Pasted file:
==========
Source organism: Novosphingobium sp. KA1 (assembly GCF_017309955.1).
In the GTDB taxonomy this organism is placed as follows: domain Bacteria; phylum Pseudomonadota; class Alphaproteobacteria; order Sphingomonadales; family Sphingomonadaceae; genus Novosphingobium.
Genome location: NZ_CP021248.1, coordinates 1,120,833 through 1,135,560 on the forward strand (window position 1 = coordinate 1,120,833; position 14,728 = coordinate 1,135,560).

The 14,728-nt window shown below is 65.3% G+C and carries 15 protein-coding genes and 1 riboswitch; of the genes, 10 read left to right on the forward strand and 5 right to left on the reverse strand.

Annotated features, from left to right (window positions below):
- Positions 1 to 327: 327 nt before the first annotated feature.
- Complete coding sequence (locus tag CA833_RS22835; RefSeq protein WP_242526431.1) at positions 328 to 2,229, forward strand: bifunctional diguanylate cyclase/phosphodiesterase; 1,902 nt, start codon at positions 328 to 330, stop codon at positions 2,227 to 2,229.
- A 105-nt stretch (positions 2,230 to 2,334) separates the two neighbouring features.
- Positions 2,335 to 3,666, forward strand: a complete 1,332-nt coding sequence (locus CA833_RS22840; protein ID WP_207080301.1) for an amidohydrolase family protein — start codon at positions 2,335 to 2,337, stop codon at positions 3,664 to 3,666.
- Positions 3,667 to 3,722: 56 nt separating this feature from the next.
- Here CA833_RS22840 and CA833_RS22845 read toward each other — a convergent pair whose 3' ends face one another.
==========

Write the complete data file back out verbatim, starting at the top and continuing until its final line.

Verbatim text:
Source organism: Novosphingobium sp. KA1 (assembly GCF_017309955.1).
In the GTDB taxonomy this organism is placed as follows: domain Bacteria; phylum Pseudomonadota; class Alphaproteobacteria; order Sphingomonadales; family Sphingomonadaceae; genus Novosphingobium.
Genome location: NZ_CP021248.1, coordinates 1,120,833 through 1,135,560 on the forward strand (window position 1 = coordinate 1,120,833; position 14,728 = coordinate 1,135,560).

The 14,728-nt window shown below is 65.3% G+C and carries 15 protein-coding genes and 1 riboswitch; of the genes, 10 read left to right on the forward strand and 5 right to left on the reverse strand.

Annotated features, from left to right (window positions below):
- Positions 1 to 327: 327 nt before the first annotated feature.
- Complete coding sequence (locus tag CA833_RS22835; RefSeq protein WP_242526431.1) at positions 328 to 2,229, forward strand: bifunctional diguanylate cyclase/phosphodiesterase; 1,902 nt, start codon at positions 328 to 330, stop codon at positions 2,227 to 2,229.
- A 105-nt stretch (positions 2,230 to 2,334) separates the two neighbouring features.
- Positions 2,335 to 3,666, forward strand: a complete 1,332-nt coding sequence (locus CA833_RS22840; protein ID WP_207080301.1) for an amidohydrolase family protein — start codon at positions 2,335 to 2,337, stop codon at positions 3,664 to 3,666.
- Positions 3,667 to 3,722: 56 nt separating this feature from the next.
- Here CA833_RS22840 and CA833_RS22845 read toward each other — a convergent pair whose 3' ends face one another.